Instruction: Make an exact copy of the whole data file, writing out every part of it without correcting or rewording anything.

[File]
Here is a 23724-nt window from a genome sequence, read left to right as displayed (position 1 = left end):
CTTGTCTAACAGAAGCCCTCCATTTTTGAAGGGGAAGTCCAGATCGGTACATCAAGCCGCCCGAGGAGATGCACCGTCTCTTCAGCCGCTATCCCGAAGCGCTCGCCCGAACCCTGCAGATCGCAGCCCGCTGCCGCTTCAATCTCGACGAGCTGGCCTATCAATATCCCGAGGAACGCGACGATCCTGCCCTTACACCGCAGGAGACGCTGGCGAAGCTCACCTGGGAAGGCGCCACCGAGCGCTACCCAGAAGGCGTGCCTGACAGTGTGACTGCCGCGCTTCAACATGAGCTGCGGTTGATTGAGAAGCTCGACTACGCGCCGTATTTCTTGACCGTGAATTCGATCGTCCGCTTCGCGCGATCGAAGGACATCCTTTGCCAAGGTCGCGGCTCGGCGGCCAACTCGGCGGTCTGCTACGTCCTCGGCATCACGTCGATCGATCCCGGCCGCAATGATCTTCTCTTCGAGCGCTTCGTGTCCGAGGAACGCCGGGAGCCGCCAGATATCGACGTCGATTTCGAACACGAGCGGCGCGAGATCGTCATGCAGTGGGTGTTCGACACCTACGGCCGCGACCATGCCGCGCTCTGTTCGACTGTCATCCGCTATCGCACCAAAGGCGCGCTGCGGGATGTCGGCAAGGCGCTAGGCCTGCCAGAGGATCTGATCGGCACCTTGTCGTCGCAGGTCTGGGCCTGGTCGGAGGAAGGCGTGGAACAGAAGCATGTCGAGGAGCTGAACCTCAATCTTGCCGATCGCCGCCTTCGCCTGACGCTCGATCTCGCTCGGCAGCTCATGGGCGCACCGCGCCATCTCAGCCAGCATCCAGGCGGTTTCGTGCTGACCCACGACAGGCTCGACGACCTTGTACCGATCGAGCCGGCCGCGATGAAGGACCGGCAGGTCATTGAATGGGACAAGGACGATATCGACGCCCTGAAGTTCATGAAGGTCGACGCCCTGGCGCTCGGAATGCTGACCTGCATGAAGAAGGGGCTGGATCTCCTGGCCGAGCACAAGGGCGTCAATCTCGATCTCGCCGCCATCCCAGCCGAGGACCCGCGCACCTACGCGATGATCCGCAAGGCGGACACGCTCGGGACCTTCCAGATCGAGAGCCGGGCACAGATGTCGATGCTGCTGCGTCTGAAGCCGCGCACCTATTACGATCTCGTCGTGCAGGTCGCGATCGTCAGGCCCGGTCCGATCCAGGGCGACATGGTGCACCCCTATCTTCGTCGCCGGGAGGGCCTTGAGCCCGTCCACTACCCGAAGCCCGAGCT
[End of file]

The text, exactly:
Here is a 23724-nt window from a genome sequence, read left to right as displayed (position 1 = left end):
CTTGTCTAACAGAAGCCCTCCATTTTTGAAGGGGAAGTCCAGATCGGTACATCAAGCCGCCCGAGGAGATGCACCGTCTCTTCAGCCGCTATCCCGAAGCGCTCGCCCGAACCCTGCAGATCGCAGCCCGCTGCCGCTTCAATCTCGACGAGCTGGCCTATCAATATCCCGAGGAACGCGACGATCCTGCCCTTACACCGCAGGAGACGCTGGCGAAGCTCACCTGGGAAGGCGCCACCGAGCGCTACCCAGAAGGCGTGCCTGACAGTGTGACTGCCGCGCTTCAACATGAGCTGCGGTTGATTGAGAAGCTCGACTACGCGCCGTATTTCTTGACCGTGAATTCGATCGTCCGCTTCGCGCGATCGAAGGACATCCTTTGCCAAGGTCGCGGCTCGGCGGCCAACTCGGCGGTCTGCTACGTCCTCGGCATCACGTCGATCGATCCCGGCCGCAATGATCTTCTCTTCGAGCGCTTCGTGTCCGAGGAACGCCGGGAGCCGCCAGATATCGACGTCGATTTCGAACACGAGCGGCGCGAGATCGTCATGCAGTGGGTGTTCGACACCTACGGCCGCGACCATGCCGCGCTCTGTTCGACTGTCATCCGCTATCGCACCAAAGGCGCGCTGCGGGATGTCGGCAAGGCGCTAGGCCTGCCAGAGGATCTGATCGGCACCTTGTCGTCGCAGGTCTGGGCCTGGTCGGAGGAAGGCGTGGAACAGAAGCATGTCGAGGAGCTGAACCTCAATCTTGCCGATCGCCGCCTTCGCCTGACGCTCGATCTCGCTCGGCAGCTCATGGGCGCACCGCGCCATCTCAGCCAGCATCCAGGCGGTTTCGTGCTGACCCACGACAGGCTCGACGACCTTGTACCGATCGAGCCGGCCGCGATGAAGGACCGGCAGGTCATTGAATGGGACAAGGACGATATCGACGCCCTGAAGTTCATGAAGGTCGACGCCCTGGCGCTCGGAATGCTGACCTGCATGAAGAAGGGGCTGGATCTCCTGGCCGAGCACAAGGGCGTCAATCTCGATCTCGCCGCCATCCCAGCCGAGGACCCGCGCACCTACGCGATGATCCGCAAGGCGGACACGCTCGGGACCTTCCAGATCGAGAGCCGGGCACAGATGTCGATGCTGCTGCGTCTGAAGCCGCGCACCTATTACGATCTCGTCGTGCAGGTCGCGATCGTCAGGCCCGGTCCGATCCAGGGCGACATGGTGCACCCCTATCTTCGTCGCCGGGAGGGCCTTGAGCCCGTCCACTACCCGAAGCCCGAGCT